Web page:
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Literacy Research Paper

DescriptionSelect a work from our text (either one that we have read or one we have not). Read it thoroughly. Then, either online through Google or Google 

Scholar, in the physical library, or on EGCC’s library databases, do research to find an article that analyzes the work you chose. Do not choose a Sparksnotes/Shmoop/etc. type of website or article. Yes, those are geared towards students, but I want you to find an author’s individual analysis, not an explanation of what you’re expected to know for an English class. This may take some digging! You may end up finding a book chapter, a journal article, or a thoughtful blog post to discuss. If you are at a complete loss, please tell me (well before the due date). I may be able to help point you in the right direction.
After selecting your article, read and annotate it. You should understand the author’s main points about the text.
Now you’re ready to begin drafting. The paper should contain the following components:
An introduction, summary, and explanation of the work you chose from our text
Your analysis of the work you chose from our course – does the author use literary devices, like foreshadowing or metaphor? How and where? You might discuss the setting or the characters, or whether or not the text is mimetic or didactic. Is there any historical significance of the text? Was there an event going on that impacted the text or the author in some way? Etc.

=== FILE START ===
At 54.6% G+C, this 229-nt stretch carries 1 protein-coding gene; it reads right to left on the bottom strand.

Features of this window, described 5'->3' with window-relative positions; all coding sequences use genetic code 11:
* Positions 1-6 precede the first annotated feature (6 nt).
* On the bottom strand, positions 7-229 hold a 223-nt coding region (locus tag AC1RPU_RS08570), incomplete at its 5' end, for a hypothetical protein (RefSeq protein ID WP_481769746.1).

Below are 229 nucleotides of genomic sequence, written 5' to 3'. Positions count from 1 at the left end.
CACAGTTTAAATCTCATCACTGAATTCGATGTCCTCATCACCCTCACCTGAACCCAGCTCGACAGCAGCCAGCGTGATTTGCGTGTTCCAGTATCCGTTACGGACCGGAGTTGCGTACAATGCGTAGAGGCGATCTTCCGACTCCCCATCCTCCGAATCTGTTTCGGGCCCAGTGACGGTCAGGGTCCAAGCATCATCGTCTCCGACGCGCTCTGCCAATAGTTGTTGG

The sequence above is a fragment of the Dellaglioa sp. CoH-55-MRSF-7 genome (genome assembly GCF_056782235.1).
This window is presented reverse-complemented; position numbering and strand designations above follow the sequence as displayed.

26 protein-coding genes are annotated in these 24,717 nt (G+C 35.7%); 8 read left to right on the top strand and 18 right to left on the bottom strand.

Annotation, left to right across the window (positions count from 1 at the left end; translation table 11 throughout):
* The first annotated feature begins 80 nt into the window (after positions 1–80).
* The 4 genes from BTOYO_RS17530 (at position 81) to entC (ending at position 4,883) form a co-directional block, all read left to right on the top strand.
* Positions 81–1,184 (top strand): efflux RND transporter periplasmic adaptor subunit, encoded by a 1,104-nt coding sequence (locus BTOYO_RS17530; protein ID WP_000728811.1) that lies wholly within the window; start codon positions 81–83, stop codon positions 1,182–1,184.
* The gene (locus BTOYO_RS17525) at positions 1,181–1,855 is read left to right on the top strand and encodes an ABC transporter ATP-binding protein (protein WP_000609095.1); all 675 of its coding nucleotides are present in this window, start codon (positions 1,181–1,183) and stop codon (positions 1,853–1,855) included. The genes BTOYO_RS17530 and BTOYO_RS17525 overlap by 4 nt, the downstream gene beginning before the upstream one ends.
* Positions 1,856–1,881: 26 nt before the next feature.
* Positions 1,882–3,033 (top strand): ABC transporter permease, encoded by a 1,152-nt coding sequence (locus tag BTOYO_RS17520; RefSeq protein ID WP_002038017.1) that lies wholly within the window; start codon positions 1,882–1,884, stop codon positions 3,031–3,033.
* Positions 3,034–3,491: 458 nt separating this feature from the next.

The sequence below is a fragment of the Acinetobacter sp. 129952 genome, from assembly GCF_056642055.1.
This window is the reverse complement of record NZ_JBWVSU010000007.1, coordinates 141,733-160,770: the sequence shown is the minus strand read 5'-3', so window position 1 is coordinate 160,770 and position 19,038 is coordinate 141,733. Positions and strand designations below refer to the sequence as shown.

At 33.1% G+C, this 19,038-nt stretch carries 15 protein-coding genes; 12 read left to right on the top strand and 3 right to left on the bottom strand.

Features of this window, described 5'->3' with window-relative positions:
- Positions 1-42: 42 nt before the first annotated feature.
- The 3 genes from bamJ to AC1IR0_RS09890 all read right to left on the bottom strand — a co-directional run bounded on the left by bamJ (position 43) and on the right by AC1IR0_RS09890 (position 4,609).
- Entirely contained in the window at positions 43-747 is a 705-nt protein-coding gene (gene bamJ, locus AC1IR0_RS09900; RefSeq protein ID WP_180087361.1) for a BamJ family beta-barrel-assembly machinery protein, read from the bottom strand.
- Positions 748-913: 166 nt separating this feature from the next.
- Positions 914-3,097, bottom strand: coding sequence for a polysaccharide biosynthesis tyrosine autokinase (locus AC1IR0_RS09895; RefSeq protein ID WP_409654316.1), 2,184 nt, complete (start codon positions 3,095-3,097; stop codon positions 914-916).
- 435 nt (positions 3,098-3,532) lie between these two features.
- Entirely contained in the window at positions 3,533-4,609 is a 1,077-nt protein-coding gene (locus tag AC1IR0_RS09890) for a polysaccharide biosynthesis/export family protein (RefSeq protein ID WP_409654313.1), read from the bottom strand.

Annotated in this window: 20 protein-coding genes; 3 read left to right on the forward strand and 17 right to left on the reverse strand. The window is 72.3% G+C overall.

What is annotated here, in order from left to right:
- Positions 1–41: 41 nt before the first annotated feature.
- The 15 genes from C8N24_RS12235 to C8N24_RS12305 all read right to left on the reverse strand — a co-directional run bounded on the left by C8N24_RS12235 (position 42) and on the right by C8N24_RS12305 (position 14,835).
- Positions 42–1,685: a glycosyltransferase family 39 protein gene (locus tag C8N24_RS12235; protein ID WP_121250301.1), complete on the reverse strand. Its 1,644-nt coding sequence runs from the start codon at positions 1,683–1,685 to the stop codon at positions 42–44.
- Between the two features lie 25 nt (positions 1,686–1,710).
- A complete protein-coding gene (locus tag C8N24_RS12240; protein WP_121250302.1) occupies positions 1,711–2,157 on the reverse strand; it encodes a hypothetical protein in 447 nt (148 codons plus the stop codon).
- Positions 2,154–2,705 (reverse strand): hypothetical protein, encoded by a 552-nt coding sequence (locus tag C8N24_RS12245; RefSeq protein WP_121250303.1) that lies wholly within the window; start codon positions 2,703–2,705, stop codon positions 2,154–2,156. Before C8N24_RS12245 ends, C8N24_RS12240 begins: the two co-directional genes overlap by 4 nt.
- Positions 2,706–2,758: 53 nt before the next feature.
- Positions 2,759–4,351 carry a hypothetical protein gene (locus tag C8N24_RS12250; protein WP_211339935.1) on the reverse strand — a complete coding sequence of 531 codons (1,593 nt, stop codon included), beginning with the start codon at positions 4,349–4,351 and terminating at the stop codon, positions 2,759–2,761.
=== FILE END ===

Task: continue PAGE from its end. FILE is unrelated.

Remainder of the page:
An introduction, summary, and an explanation of the article you found
Connect the article to the text and give your opinion on its validity. Is the author completely off the mark or accurate in their analysis? Why or why not? Those of you that chose to discuss the Kosenko article on “The Lottery” have already had a taste of this sort of exercise.
The document at the following link gives a basic literary research paper outline:
This essay is lengthy. If you take a look at our syllabus, the college requires a 6-8 page research paper. If you include all of these components, you should either meet or get very close to it! As you can see from the rubric, I will be assessing the content of the essay, so it’s ok if you don’t quite meet 6 pages. However, neglecting to include one of the requirements will not only shorten the paper but will also impact the grade.
Citations: English 101 is a prerequisite for this course, so I expect you all to know MLA formatting. If you need to brush up on it, the Purdue OWL MLA site is a good resource:
Whenever you quote, paraphrase, or summarize, you will use in-text citations to indicate the source. Additionally, I expect you to include a Works Cited page at the end of the essay, where you will cite the work from our textbook as well as the article you locate, whether you found it online or elsewhere. You can find citation examples of online articles, journal articles, etc. on the Purdue site.

READING SELECTION (the necklace)
“the lottery” (1948) by Shirley Jackson
hope by lisel mueller
here pretty baby lies
Shakespeares sonnet 18
fox and the grapes fable 
the prodigal son 

Edgar Allen Poe “Cask of the Amontillado”

Nathaniel Hawthorne (Young Goodman Brown)

William Wordsworth (I Wandered Lonely…Daffodils)

The Yellow Wallpaper

Where Are You Going, Where Have You Been?
Samuel Taylor Coleridge (Dejection: An Ode)

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